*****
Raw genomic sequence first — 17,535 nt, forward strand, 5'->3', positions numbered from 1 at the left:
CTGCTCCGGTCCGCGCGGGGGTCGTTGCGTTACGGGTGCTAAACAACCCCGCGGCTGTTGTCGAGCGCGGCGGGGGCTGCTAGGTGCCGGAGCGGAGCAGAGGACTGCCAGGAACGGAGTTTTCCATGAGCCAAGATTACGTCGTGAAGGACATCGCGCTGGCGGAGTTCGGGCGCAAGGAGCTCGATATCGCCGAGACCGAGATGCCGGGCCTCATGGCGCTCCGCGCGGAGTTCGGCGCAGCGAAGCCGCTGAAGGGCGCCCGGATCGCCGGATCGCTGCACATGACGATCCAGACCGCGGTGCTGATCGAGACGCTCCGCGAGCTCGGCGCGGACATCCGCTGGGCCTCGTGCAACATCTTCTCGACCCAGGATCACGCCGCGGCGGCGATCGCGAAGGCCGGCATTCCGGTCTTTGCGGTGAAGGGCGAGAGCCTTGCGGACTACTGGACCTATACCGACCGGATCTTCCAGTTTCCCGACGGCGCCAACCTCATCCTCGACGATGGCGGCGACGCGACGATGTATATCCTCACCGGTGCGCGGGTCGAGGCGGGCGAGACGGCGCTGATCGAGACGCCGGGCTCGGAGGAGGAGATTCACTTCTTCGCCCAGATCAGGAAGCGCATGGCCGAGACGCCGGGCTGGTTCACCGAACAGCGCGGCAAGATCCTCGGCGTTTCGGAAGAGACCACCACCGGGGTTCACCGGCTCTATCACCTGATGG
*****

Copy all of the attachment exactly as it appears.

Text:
Raw genomic sequence first — 17,535 nt, forward strand, 5'->3', positions numbered from 1 at the left:
CTGCTCCGGTCCGCGCGGGGGTCGTTGCGTTACGGGTGCTAAACAACCCCGCGGCTGTTGTCGAGCGCGGCGGGGGCTGCTAGGTGCCGGAGCGGAGCAGAGGACTGCCAGGAACGGAGTTTTCCATGAGCCAAGATTACGTCGTGAAGGACATCGCGCTGGCGGAGTTCGGGCGCAAGGAGCTCGATATCGCCGAGACCGAGATGCCGGGCCTCATGGCGCTCCGCGCGGAGTTCGGCGCAGCGAAGCCGCTGAAGGGCGCCCGGATCGCCGGATCGCTGCACATGACGATCCAGACCGCGGTGCTGATCGAGACGCTCCGCGAGCTCGGCGCGGACATCCGCTGGGCCTCGTGCAACATCTTCTCGACCCAGGATCACGCCGCGGCGGCGATCGCGAAGGCCGGCATTCCGGTCTTTGCGGTGAAGGGCGAGAGCCTTGCGGACTACTGGACCTATACCGACCGGATCTTCCAGTTTCCCGACGGCGCCAACCTCATCCTCGACGATGGCGGCGACGCGACGATGTATATCCTCACCGGTGCGCGGGTCGAGGCGGGCGAGACGGCGCTGATCGAGACGCCGGGCTCGGAGGAGGAGATTCACTTCTTCGCCCAGATCAGGAAGCGCATGGCCGAGACGCCGGGCTGGTTCACCGAACAGCGCGGCAAGATCCTCGGCGTTTCGGAAGAGACCACCACCGGGGTTCACCGGCTCTATCACCTGATGG